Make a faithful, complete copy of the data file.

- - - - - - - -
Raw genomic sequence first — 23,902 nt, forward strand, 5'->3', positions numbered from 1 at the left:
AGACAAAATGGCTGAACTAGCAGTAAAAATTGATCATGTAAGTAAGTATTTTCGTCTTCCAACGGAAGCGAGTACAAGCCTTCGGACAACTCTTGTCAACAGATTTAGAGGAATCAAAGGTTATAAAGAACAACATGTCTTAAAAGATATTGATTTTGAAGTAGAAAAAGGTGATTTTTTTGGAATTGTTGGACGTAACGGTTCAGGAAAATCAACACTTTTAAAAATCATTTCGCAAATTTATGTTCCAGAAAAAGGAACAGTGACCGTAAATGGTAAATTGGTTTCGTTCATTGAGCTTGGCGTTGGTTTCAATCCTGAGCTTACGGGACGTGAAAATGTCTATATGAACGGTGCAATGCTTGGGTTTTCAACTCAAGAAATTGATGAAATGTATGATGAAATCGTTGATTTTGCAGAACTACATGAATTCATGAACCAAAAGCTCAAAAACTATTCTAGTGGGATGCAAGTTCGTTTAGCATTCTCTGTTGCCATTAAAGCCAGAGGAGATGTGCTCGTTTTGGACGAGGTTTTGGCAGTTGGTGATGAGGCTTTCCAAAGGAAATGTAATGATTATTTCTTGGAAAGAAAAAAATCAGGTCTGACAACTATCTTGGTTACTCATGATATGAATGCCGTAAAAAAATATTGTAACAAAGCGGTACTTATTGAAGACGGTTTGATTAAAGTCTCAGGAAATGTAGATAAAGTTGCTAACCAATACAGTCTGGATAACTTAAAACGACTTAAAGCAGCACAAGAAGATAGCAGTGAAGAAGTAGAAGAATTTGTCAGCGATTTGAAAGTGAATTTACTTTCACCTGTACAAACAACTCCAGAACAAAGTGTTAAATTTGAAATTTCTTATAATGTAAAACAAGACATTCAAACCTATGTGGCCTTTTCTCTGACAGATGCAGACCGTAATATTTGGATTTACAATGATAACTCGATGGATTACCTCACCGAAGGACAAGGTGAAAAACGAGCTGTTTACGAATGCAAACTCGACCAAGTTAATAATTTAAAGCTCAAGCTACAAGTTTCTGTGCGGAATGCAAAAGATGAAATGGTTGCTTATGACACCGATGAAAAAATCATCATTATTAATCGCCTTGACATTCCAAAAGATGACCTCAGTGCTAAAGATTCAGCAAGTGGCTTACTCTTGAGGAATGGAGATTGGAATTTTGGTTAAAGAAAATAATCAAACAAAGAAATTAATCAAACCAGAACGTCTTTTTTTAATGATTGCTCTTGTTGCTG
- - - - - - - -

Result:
Raw genomic sequence first — 23,902 nt, forward strand, 5'->3', positions numbered from 1 at the left:
AGACAAAATGGCTGAACTAGCAGTAAAAATTGATCATGTAAGTAAGTATTTTCGTCTTCCAACGGAAGCGAGTACAAGCCTTCGGACAACTCTTGTCAACAGATTTAGAGGAATCAAAGGTTATAAAGAACAACATGTCTTAAAAGATATTGATTTTGAAGTAGAAAAAGGTGATTTTTTTGGAATTGTTGGACGTAACGGTTCAGGAAAATCAACACTTTTAAAAATCATTTCGCAAATTTATGTTCCAGAAAAAGGAACAGTGACCGTAAATGGTAAATTGGTTTCGTTCATTGAGCTTGGCGTTGGTTTCAATCCTGAGCTTACGGGACGTGAAAATGTCTATATGAACGGTGCAATGCTTGGGTTTTCAACTCAAGAAATTGATGAAATGTATGATGAAATCGTTGATTTTGCAGAACTACATGAATTCATGAACCAAAAGCTCAAAAACTATTCTAGTGGGATGCAAGTTCGTTTAGCATTCTCTGTTGCCATTAAAGCCAGAGGAGATGTGCTCGTTTTGGACGAGGTTTTGGCAGTTGGTGATGAGGCTTTCCAAAGGAAATGTAATGATTATTTCTTGGAAAGAAAAAAATCAGGTCTGACAACTATCTTGGTTACTCATGATATGAATGCCGTAAAAAAATATTGTAACAAAGCGGTACTTATTGAAGACGGTTTGATTAAAGTCTCAGGAAATGTAGATAAAGTTGCTAACCAATACAGTCTGGATAACTTAAAACGACTTAAAGCAGCACAAGAAGATAGCAGTGAAGAAGTAGAAGAATTTGTCAGCGATTTGAAAGTGAATTTACTTTCACCTGTACAAACAACTCCAGAACAAAGTGTTAAATTTGAAATTTCTTATAATGTAAAACAAGACATTCAAACCTATGTGGCCTTTTCTCTGACAGATGCAGACCGTAATATTTGGATTTACAATGATAACTCGATGGATTACCTCACCGAAGGACAAGGTGAAAAACGAGCTGTTTACGAATGCAAACTCGACCAAGTTAATAATTTAAAGCTCAAGCTACAAGTTTCTGTGCGGAATGCAAAAGATGAAATGGTTGCTTATGACACCGATGAAAAAATCATCATTATTAATCGCCTTGACATTCCAAAAGATGACCTCAGTGCTAAAGATTCAGCAAGTGGCTTACTCTTGAGGAATGGAGATTGGAATTTTGGTTAAAGAAAATAATCAAACAAAGAAATTAATCAAACCAGAACGTCTTTTTTTAATGATTGCTCTTGTTGCTG